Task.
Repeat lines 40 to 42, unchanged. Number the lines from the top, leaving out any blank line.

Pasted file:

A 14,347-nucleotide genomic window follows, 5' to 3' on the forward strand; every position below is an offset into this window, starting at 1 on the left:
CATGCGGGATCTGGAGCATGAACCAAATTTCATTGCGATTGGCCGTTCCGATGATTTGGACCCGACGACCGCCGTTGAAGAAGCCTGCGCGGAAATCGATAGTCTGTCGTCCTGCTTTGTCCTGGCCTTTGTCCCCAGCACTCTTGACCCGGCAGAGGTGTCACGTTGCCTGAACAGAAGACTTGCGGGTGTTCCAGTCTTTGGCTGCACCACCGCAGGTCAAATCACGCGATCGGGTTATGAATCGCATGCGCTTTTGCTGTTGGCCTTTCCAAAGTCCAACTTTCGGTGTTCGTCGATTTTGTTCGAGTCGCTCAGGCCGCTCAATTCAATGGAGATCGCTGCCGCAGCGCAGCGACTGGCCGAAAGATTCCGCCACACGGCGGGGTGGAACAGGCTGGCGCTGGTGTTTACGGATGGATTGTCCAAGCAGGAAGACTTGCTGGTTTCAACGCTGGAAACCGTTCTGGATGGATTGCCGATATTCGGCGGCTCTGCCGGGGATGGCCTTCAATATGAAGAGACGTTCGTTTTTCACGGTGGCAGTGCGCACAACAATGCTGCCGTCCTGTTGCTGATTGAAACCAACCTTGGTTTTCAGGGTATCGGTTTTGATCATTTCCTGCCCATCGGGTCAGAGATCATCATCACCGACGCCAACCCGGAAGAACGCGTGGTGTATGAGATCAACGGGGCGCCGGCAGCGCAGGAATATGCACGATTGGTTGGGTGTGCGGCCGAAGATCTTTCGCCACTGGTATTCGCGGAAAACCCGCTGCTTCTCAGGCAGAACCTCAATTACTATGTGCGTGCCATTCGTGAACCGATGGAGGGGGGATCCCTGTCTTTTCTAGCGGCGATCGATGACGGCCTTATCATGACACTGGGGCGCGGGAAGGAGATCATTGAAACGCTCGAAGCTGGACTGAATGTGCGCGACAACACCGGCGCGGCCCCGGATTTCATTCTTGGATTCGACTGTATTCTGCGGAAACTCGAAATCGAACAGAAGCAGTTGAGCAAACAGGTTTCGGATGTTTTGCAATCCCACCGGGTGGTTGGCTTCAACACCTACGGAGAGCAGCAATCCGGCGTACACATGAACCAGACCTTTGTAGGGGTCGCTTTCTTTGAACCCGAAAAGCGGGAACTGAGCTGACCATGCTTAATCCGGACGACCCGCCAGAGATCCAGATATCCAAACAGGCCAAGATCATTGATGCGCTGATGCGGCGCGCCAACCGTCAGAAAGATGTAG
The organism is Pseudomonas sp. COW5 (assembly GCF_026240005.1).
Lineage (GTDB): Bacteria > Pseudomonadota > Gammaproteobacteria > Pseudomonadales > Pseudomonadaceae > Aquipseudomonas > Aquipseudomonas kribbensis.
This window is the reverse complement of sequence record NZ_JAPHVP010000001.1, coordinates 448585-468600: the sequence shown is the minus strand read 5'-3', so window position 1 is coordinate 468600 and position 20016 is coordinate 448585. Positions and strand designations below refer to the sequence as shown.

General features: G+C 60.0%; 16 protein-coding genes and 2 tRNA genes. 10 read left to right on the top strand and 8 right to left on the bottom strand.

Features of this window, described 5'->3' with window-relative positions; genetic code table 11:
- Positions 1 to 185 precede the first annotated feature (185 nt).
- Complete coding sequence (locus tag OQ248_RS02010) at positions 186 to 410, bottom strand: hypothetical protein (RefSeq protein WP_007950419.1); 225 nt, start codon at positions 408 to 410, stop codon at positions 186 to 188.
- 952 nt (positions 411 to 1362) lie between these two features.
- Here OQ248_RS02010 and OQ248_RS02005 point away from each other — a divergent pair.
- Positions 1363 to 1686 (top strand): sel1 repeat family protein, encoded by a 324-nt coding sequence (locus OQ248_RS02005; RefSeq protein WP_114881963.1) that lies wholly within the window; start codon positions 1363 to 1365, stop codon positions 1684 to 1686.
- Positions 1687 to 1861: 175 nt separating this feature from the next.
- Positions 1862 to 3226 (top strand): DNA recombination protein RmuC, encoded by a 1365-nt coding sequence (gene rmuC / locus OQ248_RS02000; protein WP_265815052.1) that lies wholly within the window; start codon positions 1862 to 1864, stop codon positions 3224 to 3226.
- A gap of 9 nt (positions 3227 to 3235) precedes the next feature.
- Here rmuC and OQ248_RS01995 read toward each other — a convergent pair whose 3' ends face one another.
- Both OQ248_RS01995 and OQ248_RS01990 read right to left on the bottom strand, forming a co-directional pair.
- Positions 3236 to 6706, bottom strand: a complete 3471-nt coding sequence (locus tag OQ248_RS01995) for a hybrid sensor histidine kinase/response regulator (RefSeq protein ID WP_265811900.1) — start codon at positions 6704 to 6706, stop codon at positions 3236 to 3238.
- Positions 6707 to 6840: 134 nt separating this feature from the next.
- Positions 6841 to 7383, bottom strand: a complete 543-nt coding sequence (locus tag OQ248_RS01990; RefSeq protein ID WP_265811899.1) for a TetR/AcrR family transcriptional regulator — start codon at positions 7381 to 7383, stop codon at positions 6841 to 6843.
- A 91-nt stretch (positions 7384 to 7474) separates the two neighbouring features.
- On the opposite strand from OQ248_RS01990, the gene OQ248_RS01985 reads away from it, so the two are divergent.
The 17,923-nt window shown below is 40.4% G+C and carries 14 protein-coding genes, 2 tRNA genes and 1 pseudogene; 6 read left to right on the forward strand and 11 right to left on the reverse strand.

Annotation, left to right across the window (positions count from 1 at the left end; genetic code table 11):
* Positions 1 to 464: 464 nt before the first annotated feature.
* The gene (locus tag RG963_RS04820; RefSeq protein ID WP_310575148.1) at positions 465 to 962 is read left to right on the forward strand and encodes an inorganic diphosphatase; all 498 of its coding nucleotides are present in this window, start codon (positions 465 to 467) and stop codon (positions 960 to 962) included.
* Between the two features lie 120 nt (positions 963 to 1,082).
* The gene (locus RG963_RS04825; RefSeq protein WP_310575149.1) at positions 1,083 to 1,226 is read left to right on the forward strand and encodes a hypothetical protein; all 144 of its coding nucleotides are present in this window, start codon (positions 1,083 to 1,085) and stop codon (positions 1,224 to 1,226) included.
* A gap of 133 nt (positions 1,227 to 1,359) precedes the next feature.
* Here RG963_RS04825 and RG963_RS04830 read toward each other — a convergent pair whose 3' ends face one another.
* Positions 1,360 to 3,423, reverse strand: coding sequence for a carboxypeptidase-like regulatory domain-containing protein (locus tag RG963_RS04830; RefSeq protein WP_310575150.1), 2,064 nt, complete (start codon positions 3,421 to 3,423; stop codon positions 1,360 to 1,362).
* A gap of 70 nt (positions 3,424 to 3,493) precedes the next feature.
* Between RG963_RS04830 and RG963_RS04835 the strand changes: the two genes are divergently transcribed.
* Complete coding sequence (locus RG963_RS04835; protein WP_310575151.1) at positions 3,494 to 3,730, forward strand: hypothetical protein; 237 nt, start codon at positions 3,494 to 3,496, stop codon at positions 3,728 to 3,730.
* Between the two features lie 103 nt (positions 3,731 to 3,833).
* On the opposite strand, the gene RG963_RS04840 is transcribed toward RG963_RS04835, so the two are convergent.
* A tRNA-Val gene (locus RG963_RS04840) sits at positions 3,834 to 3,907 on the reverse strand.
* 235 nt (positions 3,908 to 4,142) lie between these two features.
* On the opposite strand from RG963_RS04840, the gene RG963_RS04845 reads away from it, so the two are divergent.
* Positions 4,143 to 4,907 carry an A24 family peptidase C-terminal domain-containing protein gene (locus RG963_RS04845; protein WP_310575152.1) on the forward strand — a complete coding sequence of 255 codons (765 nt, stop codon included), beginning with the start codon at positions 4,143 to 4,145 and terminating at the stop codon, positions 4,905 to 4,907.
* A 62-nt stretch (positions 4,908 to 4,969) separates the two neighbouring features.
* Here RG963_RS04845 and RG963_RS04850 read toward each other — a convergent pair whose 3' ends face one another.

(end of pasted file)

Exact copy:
* Positions 4,143 to 4,907 carry an A24 family peptidase C-terminal domain-containing protein gene (locus RG963_RS04845; protein WP_310575152.1) on the forward strand — a complete coding sequence of 255 codons (765 nt, stop codon included), beginning with the start codon at positions 4,143 to 4,145 and terminating at the stop codon, positions 4,905 to 4,907.
* A 62-nt stretch (positions 4,908 to 4,969) separates the two neighbouring features.
* Here RG963_RS04845 and RG963_RS04850 read toward each other — a convergent pair whose 3' ends face one another.